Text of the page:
RENEE MONTAGNE, host:
The final installment of Microsoft's video game trilogy Halo goes on sale tonight at midnight. Halo has been one of the most popular games of all time. And Microsoft had turned to psychologists who used one-way mirrors and sophisticated testing to help designers create an experience that won't be too hard or too easy.
NPR's Wendy Kaufman spent some time with those psychologists to explore what makes a video game fun and what makes it too frustrating.
WENDY KAUFMAN: In video games such as Halo, the protagonist's player is supposed to die, dozens of times. But there are good deaths and bad ones, say game designers and testers. Shooting yourself with a tank weapon or falling off a cliff you don't see can frustrate gamers. If they're going to die, they want to go down in a blaze of glory.
(Soundbite of video game, Halo)
KAUFMAN: In an effort to find the right balance between fun and frustration, and to tweak the game in other ways, Microsoft turned to its in-house psychologists, who use both observation and complex computer programs to figure out when gamers are having fun and when they're not. They often begin in the usability lab, which is equipped with numerous cameras and a microphone.
Mr. JOHN HOPSON (User Research Engineer, Microsoft Game Studios): I want to hear everything you're thinking as you're playing the game; just don't try to plan what you're going to say, don't try to edit, just say what you're thinking as you're thinking.
PHIL (Gamer): Okay.
KAUFMAN: Psychologist John Hopson is explaining the testing process to a young gamer named Phil. I'm watching from the control room on the other side of the one-way glass.
Mr. HOPSON: Do you have any questions for me before we start?
PHIL: No, I don't.
Mr. HOPSON: Okay. Then I'm going to get this started on and head off the other side and we'll get started.
KAUFMAN: Phil begins the game. After just a few minutes, an onscreen message asks, is the game too hard, too easy, too fast, too slow? He answers, it's just about right. But if he had said anything else, Hopson would have asked more questions to find out exactly what was bothering him.
Dr. HOPSON: So tell me what your goal is right now.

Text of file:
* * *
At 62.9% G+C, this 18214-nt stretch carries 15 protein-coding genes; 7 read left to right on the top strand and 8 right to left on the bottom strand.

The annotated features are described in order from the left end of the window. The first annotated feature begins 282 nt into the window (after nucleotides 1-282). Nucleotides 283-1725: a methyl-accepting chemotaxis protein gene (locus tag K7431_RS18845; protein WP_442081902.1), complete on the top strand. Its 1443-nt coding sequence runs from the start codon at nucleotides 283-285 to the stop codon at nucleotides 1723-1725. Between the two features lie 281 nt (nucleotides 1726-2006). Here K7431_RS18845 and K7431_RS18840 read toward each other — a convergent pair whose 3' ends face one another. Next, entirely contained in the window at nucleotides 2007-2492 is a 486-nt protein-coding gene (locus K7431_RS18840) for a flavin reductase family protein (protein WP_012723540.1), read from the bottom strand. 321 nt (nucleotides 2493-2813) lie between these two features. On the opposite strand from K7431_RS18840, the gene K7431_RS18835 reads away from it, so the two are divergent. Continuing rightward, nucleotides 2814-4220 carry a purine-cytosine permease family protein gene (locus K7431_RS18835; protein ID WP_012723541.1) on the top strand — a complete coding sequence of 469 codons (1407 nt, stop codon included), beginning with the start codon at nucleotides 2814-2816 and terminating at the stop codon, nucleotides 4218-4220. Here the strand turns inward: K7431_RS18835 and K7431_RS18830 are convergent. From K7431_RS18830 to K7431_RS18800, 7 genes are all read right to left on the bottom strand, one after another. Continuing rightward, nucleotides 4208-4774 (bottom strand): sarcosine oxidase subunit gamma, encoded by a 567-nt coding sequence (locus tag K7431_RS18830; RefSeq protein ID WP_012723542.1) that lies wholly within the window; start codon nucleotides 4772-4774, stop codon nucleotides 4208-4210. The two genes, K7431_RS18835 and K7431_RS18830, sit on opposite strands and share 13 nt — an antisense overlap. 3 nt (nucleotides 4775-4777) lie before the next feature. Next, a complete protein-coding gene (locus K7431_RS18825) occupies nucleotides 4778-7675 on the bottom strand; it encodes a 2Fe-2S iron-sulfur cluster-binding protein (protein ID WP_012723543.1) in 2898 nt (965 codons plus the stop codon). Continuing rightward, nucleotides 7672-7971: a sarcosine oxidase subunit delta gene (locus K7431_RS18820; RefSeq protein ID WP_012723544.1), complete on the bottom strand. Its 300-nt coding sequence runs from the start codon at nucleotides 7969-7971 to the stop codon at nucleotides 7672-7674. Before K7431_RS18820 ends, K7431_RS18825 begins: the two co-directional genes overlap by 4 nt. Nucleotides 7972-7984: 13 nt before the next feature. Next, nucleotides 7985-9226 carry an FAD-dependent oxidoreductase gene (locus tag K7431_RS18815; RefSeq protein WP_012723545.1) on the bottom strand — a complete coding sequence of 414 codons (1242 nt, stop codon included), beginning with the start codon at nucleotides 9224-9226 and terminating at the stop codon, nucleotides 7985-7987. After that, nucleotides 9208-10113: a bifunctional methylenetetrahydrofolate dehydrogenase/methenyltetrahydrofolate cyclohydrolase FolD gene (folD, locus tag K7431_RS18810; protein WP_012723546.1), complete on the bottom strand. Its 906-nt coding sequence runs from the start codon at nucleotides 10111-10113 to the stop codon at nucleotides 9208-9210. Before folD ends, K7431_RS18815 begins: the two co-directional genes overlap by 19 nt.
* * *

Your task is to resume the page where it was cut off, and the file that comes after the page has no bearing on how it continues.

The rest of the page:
PHIL: I'm getting radio commands - sounds like my goal here is to meet up with maybe some other Marines. He said he's on the Savoy Highway or something like that.
Mr. RANDY PAGULAYAN (User Research Lead, Microsoft Game Studios): It's really important for us to make sure players know what their particular task is.
KAUFMAN: Randy Pagulayan, another Microsoft psychologist, is a senior researcher on the Halo 3 testing team.
Mr. PAGULAYAN: We were running into this problem over and over again, where people didn't know what they were supposed to be doing. So what we ended up doing is, the design fix was whenever a new objective happens, it actually flashes on the screen.
KAUFMAN: That's just one of hundreds of changes that were made to the game. The angle a gun could be fired was altered because too many players were shooting themselves. A barrier was installed on a highway after too many players were flying to their deaths. Again, Randy Pagulayan.
Mr. PAGULAYAN: The goal for us is to identify where the discrepancy is between what the player's actual experience is versus the designer's vision and the designer's intent.
KAUFMAN: Paul Bertone is one of Halo 3's lead designers. He says sometimes designers like himself need an outside observer's perspective. And when their observations are backed up with hard data, problems in the game are hard to ignore.
Mr. PAUL BERTONE (Designer): You can't hide from a hundred people playing the game, and everybody got stuck there. Even if that was a spot where we wanted the game to be hard, but everybody said they hated that spot, that's when we're going to go in and go, you know what, it's time to suck in your ego and just change it.
KAUFMAN: Asked if he thinks the game is better as a result of the testing, Bertone answers with a single word: absolutely.
Wendy Kaufman, NPR News, Seattle.
NPR transcripts are created on a rush deadline by Verb8tm, Inc., an NPR contractor, and produced using a proprietary transcription process developed with NPR. This text may not be in its final form and may be updated or revised in the future. Accuracy and availability may vary. The authoritative record of NPR’s programming is the audio record.